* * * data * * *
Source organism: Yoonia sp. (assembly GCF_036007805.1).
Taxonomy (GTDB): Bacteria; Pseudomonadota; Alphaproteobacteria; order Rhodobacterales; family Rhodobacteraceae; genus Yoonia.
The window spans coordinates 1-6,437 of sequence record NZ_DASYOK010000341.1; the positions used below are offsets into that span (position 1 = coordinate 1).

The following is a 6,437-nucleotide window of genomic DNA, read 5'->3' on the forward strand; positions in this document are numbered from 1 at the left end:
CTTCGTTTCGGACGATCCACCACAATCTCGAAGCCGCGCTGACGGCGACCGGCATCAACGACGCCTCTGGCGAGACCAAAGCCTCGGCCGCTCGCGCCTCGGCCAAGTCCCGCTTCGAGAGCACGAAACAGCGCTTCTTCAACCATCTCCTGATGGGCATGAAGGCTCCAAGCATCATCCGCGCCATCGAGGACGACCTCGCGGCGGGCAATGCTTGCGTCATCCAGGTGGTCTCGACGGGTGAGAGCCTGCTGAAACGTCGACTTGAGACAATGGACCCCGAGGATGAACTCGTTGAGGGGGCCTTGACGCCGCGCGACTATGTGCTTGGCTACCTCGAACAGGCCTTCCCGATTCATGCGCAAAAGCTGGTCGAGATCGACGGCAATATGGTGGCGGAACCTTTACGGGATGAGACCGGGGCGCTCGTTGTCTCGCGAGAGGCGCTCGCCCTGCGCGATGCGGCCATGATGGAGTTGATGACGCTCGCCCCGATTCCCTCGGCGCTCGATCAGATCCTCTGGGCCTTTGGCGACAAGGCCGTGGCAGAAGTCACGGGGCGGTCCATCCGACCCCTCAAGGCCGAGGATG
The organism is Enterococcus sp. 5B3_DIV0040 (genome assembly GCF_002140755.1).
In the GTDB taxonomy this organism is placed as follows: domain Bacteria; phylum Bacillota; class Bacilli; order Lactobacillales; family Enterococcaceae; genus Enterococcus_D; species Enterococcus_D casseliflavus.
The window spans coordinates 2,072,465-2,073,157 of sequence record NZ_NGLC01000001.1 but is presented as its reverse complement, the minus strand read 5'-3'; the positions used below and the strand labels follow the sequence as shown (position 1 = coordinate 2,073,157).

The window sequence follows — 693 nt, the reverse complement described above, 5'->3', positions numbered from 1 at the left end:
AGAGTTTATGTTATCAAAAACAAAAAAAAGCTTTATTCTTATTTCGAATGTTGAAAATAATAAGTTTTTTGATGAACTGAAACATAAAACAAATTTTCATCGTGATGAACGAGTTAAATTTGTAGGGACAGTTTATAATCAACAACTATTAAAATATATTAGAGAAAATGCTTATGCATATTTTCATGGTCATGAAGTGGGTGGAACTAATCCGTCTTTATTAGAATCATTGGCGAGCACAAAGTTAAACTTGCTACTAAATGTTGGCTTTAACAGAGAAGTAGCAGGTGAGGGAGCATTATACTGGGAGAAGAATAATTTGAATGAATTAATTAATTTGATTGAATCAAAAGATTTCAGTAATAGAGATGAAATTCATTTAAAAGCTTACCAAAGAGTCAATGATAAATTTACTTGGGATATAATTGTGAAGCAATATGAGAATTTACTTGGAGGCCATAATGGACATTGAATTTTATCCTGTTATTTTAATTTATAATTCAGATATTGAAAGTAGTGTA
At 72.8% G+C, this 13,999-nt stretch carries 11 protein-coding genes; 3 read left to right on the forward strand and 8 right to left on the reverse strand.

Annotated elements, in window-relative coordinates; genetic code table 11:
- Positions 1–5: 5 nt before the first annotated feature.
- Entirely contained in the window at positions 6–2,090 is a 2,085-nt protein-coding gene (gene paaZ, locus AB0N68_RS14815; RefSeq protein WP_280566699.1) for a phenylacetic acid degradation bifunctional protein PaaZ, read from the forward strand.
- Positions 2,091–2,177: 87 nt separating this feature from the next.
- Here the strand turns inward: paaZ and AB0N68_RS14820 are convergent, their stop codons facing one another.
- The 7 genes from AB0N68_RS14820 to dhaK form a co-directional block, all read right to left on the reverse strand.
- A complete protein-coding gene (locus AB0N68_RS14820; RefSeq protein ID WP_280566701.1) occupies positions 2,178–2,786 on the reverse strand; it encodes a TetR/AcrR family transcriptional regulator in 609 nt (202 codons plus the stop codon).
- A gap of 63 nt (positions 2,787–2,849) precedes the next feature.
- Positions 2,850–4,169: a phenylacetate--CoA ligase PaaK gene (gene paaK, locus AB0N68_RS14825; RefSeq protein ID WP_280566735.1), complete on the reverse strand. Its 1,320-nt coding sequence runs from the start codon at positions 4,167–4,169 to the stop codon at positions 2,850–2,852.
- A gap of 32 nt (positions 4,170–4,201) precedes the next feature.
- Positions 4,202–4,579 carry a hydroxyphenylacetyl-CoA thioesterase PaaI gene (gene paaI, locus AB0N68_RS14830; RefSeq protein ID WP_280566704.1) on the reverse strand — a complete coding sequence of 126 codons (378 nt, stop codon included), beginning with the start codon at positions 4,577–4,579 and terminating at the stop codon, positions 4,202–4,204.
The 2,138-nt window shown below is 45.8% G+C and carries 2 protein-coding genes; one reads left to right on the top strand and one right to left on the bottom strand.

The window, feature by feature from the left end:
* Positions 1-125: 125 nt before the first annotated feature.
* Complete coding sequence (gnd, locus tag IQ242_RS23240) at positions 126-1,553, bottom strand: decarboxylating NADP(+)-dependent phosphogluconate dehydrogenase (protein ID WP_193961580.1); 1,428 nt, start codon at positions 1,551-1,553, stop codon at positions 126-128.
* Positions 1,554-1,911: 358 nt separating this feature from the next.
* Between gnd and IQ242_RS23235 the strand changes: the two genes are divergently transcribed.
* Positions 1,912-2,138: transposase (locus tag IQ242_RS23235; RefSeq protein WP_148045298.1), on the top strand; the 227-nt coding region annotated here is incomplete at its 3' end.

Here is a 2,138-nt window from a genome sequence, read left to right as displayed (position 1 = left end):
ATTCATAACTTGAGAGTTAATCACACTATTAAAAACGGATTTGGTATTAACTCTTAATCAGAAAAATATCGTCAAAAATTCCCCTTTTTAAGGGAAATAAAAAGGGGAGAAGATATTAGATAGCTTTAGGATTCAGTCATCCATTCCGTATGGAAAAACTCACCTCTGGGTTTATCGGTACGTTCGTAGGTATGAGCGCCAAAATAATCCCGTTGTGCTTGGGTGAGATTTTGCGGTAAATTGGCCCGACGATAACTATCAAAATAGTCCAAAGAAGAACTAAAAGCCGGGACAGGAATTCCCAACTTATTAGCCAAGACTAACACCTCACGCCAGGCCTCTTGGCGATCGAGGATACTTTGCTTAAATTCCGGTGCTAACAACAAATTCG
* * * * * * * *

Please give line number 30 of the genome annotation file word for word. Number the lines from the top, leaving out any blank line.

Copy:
Here is a 2,138-nt window from a genome sequence, read left to right as displayed (position 1 = left end):